In the 1980s, botanist and hydrologist Dr Patrick Grant of Hawkes Bay researched erosion in the Ruahine Ranges. The stimulus was reading of 19th century missionary-explorer William Colenso who recorded in his diary about massive land slips, lifeless tangled trees in forests and stream beds choked with shingle and dead trees. This was mystifying as at the time, Forest and Bird and catchment boards had blamed the erosion on wild animals such as deer, whereas Colenso’s diary writings of his Ruahine Range treks was well before the first deer were liberated.



William Colenso in 1840s wrote of his crossings of the Ruahine Range, describing “extensive land slips down which it was fearful to look” of “anciently fallen trees” and stream “beds so narrow and steep and partly choked with dead trees—and masses of stone.”  Motivated by Colenso’s descriptions, decades before wild deer were released, scientist Dr Patrick Grant in the 1980s, set out to research the causes.

Dr Grant wrote in his book “Hawkes Bay Forests of Yesteryear”, published 1996, that the erosion Colenso saw in the 1840s “was no doubt the effects of gales and heavy rainfalls.” He scientifically identified eight “warm erosion” periods stretching back to 350-450 AD. Between warm erosion periods generally being 50 to 100 years each, “are cooler, tranquil intervals.”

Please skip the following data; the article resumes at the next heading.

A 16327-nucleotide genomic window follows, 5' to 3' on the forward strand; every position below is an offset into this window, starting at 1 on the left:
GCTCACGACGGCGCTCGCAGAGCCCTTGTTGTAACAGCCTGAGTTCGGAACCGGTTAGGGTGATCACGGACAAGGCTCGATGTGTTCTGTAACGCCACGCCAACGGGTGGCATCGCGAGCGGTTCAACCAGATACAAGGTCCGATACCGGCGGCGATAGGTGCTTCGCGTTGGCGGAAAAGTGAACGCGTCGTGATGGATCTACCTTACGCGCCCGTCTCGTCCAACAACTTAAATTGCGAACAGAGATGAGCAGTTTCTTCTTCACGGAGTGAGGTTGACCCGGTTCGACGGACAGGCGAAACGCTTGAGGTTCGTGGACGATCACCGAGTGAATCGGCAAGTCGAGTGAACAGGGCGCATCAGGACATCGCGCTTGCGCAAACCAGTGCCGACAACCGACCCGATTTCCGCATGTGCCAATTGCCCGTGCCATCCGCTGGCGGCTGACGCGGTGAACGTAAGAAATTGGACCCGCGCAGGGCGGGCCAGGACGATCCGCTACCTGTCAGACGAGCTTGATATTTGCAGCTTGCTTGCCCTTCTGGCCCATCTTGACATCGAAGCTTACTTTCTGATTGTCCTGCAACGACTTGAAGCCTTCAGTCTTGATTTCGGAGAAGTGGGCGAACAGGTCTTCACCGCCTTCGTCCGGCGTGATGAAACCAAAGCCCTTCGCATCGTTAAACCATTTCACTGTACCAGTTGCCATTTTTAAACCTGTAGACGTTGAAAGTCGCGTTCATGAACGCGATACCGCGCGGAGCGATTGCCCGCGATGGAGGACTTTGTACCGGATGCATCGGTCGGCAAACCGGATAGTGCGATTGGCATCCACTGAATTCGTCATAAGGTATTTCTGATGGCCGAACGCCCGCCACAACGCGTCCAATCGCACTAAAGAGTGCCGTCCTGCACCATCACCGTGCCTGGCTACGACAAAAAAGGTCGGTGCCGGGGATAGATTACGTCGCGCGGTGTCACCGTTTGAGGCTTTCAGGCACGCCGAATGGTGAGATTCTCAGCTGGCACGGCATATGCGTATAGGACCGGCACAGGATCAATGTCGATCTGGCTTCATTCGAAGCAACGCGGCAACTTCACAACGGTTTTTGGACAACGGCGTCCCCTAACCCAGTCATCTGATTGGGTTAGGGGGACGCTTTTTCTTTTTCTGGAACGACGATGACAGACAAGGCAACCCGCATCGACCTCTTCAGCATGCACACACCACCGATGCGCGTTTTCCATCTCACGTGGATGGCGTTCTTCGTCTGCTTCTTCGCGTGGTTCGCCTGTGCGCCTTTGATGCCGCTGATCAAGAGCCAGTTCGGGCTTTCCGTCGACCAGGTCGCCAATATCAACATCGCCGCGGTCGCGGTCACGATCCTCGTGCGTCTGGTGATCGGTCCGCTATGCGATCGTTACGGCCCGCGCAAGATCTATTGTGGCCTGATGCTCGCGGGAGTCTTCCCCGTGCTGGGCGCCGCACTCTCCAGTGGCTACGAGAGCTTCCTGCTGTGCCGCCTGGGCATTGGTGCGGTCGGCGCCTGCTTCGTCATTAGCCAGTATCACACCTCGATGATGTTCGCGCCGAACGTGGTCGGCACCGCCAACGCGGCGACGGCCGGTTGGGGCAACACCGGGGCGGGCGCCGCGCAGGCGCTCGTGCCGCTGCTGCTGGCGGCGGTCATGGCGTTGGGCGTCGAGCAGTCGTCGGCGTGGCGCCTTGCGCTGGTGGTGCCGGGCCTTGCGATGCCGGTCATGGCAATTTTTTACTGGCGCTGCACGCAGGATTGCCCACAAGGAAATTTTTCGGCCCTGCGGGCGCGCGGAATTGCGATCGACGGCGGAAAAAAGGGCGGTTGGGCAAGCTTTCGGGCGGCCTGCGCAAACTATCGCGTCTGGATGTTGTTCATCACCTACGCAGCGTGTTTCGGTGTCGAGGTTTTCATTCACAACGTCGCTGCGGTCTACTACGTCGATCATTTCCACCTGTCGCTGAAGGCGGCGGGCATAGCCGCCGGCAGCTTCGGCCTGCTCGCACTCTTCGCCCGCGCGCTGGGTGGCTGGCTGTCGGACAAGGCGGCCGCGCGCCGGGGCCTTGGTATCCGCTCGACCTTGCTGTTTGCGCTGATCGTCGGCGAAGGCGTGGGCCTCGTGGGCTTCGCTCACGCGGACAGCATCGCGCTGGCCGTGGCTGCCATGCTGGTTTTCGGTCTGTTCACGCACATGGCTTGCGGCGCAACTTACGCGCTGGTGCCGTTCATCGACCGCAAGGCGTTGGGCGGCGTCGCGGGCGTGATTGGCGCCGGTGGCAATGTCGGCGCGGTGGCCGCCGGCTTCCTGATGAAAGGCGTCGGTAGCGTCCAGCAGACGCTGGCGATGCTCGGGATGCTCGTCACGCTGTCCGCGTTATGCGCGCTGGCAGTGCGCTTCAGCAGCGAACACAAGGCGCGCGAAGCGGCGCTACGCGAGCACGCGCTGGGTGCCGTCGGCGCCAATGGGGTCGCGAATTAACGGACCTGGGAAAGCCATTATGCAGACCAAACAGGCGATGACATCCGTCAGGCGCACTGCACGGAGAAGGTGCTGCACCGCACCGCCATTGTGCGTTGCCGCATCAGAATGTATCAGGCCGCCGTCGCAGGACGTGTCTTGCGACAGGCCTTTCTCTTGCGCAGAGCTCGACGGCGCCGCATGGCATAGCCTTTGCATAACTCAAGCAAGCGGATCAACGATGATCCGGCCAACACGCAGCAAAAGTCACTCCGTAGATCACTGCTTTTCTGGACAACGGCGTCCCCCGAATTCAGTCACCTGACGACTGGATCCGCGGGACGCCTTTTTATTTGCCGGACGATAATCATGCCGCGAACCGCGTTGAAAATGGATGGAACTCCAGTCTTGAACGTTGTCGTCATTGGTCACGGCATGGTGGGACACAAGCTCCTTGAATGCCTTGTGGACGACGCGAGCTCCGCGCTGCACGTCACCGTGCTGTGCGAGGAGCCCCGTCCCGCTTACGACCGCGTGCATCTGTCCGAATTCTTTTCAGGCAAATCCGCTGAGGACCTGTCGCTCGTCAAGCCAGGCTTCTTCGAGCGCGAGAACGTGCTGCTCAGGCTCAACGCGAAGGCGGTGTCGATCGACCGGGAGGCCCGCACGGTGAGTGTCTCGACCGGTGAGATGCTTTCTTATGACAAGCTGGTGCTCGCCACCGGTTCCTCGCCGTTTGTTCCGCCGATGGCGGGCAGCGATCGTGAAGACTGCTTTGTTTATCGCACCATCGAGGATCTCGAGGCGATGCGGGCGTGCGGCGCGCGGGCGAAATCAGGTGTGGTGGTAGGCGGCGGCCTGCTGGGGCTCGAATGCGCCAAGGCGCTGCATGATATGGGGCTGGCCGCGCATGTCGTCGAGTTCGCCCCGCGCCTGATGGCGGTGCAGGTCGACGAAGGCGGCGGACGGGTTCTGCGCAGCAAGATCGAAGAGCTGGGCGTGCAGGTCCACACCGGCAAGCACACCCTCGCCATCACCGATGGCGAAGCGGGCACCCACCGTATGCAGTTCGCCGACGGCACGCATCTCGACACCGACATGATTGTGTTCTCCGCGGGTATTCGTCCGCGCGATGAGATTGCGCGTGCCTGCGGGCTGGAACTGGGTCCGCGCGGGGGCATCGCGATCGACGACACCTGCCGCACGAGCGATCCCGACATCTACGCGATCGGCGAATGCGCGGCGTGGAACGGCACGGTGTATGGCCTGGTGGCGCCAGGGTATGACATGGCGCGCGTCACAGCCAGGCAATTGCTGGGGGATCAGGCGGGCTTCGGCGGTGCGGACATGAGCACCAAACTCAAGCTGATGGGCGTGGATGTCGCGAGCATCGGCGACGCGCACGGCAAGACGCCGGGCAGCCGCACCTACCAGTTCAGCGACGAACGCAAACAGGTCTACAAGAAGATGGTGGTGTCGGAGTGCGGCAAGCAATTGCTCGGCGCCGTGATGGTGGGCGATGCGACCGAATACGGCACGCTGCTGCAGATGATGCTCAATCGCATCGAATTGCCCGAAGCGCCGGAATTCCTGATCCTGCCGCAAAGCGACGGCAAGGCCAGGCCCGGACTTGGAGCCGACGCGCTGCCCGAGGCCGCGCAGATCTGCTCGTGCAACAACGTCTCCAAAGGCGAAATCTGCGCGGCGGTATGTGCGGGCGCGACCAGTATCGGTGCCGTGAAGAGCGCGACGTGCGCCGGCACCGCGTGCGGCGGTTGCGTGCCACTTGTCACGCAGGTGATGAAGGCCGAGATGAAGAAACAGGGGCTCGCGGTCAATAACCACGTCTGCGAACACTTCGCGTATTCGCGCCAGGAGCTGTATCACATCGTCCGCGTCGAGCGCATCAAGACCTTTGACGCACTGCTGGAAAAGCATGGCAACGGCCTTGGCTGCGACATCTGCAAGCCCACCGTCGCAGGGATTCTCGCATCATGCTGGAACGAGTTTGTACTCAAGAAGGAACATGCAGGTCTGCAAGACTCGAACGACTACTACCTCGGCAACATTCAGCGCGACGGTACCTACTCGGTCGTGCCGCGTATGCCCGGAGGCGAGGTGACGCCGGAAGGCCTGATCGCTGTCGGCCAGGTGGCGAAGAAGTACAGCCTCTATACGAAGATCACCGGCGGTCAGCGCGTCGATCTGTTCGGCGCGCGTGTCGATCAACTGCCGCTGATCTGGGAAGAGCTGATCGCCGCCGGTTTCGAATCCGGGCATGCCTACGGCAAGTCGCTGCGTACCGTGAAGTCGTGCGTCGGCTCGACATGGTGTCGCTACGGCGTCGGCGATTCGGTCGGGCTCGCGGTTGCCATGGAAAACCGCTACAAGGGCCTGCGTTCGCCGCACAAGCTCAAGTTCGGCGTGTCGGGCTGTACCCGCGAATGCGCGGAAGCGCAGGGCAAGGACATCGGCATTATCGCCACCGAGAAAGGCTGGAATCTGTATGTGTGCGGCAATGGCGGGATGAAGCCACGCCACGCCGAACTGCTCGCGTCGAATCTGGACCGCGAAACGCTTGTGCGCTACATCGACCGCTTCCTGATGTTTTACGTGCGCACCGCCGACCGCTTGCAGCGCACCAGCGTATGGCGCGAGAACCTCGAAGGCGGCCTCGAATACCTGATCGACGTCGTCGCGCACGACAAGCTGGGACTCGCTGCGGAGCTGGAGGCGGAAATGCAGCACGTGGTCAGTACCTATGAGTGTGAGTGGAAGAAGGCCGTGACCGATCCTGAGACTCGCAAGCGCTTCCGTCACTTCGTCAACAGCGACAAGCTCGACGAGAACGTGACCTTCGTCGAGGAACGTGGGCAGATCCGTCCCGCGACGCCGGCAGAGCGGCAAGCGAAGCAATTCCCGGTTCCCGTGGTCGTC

“Increased warmth and storminess — are linked to wide-scale changes in atmospheric pressure — where increased tropical cyclone frequency has also been recorded.”

Drought climate extremes also featured between the eight “warm erosion” periods. Historical photos in 1919 of the Ruahine Range showed standing dead tree trunks.  Dr Grant identified these as caused by droughts in 1907-08, and 1914-15 with the dryness aggravated by abnormally dry years between 1908 and 1914.

“The dry period culminating in 1914-15 was undoubtedly the greatest drought to effect the vegetation.” Drought or storms are simply part of the natural climate cycles.

In his book Dr Grant quoted another scientist as saying “The fact that our climate is changing is nothing new. Climate has always changed.”

“Climate change” advocates in 2023 blames human related causes for extreme weather i.e. cyclones and droughts. But science shows the extremes have been happening over decades, centuries and millenia.  Warnings were there in meteorological history. 

Unfortunately myopic urban development has led to building towns on flood plains and sprawling over productive fertile soils.

But questions remain. To what extent have humans changed the climate?